• Donald Duck (voiced by Tony Anselmo): Donald operates as the club's deputy manager, responsible for the overall customer service at the club and tending to the needs of VIP guests. Although a co-owner in the club, he is envious of Mickey's fame and position and tends to want to run the club himself, though his efforts are usually thwarted by his conscience preventing him betraying his friendship with Mickey.
  • Daisy Duck (voiced by Tress MacNeille): Daisy operates as the reservation clerk for the club, but often dreams of being a star in her own right, which often sees her attempting to try out a new act in the club that often backfires.
  • Goofy (voiced by Bill Farmer): Goofy operates as the head waiter, managing the club's restaurant operations with his usual accident-prone yet genial manner of work. Despite this difficulty, Goofy manages to ensure guests receive their meals without issues.
  • Pluto (voiced by Bill Farmer): Pluto operates as both the club's mascot, and as a personal assistant to both Mickey and Minnie.
  • Horace Horsecollar (voiced by Bill Farmer): Horace operates as the club's technical engineer, in charge of the lighting, loudspeakers, and video players. A recurring gag in the animated series is his habit of literally doing as told and hitting his equipment to get them working, and a tendency to state about what is wrong in general life, rather than specifically on something that just happened when asked.
  • Clarabelle Cow (voiced by April Winchell): Clarabelle operates as the club's gossip monger with her own show, collecting and spreading rumours about characters all over ToonTown, although her gossip tends to occasionally cause problems as a result.
  • Max Goof (voiced by Jason Marsden): Max operates as the club's valet parking attendant. He tends to enjoy his work, though a number of episodes feature stories about him debating over things he witnesses or wishes to enjoy.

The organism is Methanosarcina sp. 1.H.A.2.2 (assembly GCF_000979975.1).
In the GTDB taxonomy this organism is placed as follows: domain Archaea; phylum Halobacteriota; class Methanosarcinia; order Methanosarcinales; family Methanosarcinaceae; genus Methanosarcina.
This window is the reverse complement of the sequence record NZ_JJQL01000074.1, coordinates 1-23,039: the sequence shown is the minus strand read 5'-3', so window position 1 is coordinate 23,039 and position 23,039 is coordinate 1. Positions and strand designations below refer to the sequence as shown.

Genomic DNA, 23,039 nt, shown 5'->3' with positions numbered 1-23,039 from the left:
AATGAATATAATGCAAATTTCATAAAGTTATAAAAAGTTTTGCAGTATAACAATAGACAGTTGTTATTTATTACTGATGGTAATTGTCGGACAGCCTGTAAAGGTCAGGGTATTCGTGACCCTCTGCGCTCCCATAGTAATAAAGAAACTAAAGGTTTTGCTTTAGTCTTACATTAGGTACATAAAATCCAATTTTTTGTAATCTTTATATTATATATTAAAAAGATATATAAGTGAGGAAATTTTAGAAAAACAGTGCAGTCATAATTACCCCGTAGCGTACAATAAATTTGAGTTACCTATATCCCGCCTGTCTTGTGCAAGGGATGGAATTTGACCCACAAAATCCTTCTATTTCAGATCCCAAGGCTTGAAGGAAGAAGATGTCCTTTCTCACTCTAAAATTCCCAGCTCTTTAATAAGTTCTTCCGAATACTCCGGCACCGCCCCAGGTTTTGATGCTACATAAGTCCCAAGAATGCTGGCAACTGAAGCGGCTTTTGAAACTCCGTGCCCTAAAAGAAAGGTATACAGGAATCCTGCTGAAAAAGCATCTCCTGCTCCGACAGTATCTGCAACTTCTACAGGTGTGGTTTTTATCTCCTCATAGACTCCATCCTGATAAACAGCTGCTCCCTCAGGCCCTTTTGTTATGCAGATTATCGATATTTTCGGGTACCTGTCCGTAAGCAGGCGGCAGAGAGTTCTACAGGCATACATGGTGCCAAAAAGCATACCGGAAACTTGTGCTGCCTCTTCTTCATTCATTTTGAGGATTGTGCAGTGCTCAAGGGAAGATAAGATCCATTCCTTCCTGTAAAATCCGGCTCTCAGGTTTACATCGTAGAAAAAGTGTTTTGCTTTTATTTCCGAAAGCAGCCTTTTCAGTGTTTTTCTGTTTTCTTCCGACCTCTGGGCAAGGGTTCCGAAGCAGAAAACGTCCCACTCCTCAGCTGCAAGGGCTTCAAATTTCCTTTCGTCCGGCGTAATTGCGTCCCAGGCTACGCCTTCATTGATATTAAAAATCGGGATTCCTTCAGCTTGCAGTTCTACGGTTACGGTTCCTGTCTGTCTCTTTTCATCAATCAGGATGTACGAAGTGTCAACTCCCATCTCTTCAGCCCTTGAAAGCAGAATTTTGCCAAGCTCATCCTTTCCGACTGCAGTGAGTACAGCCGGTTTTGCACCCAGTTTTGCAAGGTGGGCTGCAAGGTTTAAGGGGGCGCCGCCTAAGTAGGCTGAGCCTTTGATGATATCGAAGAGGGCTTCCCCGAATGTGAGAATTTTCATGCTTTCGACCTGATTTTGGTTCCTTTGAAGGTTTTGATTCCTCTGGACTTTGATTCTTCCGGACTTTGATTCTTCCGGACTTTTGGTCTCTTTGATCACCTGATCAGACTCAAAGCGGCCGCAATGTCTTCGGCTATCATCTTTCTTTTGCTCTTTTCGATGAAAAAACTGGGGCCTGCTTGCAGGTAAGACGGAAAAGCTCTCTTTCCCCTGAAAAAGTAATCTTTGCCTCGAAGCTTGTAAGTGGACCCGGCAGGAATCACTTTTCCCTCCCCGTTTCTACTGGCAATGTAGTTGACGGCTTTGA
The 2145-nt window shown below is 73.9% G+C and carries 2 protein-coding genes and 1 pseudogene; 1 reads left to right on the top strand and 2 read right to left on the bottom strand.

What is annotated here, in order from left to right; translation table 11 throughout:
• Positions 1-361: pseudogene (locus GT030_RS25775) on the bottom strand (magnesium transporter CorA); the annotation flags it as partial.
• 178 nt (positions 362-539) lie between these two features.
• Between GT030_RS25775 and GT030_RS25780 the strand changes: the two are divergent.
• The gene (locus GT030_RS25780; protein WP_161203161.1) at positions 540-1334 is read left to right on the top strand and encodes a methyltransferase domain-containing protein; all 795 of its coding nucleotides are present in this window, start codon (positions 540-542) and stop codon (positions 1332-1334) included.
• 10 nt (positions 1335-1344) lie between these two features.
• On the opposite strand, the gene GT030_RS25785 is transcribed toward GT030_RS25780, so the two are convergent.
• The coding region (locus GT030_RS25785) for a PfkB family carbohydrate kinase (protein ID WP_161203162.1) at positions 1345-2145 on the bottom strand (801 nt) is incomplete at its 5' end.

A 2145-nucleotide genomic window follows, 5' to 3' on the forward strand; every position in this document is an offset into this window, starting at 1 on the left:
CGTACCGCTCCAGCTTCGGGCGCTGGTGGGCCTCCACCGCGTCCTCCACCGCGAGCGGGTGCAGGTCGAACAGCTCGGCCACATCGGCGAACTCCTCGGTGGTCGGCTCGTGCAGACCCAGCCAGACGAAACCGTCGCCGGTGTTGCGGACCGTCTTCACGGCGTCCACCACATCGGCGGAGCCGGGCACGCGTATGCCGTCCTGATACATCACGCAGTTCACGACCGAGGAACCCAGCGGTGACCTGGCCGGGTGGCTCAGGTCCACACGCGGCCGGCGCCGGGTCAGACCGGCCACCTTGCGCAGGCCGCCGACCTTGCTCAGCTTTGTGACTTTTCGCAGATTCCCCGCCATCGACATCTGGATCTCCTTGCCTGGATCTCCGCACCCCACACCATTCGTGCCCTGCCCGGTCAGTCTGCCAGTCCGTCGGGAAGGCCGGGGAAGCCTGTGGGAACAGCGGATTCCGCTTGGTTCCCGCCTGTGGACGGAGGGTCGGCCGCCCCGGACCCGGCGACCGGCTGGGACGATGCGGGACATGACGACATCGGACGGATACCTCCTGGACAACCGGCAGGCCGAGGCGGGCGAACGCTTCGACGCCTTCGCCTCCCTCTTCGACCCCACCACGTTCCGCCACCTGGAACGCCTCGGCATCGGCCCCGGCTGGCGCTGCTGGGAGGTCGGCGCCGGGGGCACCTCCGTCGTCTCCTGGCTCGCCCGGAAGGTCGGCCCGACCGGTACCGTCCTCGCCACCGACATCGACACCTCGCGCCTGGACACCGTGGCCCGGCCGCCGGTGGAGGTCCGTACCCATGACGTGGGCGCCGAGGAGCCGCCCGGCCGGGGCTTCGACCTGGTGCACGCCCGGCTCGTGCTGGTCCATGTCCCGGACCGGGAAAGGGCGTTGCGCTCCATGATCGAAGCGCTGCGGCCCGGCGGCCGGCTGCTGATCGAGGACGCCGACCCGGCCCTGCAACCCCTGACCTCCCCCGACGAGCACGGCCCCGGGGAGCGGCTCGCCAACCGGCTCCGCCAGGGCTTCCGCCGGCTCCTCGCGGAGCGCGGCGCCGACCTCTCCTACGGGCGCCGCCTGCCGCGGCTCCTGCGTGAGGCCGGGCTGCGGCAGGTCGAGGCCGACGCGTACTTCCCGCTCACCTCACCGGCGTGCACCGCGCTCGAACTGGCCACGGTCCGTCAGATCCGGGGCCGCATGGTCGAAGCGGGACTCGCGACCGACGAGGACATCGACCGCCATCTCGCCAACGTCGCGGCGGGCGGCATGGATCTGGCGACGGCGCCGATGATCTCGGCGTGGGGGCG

• Huey, Dewey, and Louie (voiced by Tony Anselmo): Huey, Dewey and Louie operate as the club's house band. Throughout the course of the animated series' run, the trio operated under different names and genres of music, parodying noted music bands of the time - "The Quackstreet Boys", "Quackwerk", "Kid Duck" and "The Splashing Pumpkins".
  • Gus Goose (voiced by Frank Welker): Gus operates as the club's chef, but his notorious gluttony tends to cause him to eat the food he prepares for guests before it is served.
  • Magic Mirror (voiced by Tony Jay): Magic Mirror acts as the club's on-site consultant, often providing advice when asked by Mickey and his friends, as well as answering queries about the club's guests.
  • Mike (voiced by Rod Roddy): Mike is a talking microphone, who operates as the club's announcer. The character is mainly involved at the beginning and end of the episodes, the latter often involving him providing a fictional advert connected to one of Disney's characters, cartoons, or animated films.
  • Penguin waiters: The penguin waiters from Mary Poppins operate as the waiting staff of the club, assisting Goofy.
  • Animated brooms: The brooms from Fantasia's The Sorcerer's Apprentice operate as the janitors of the club, mainly keeping it clean.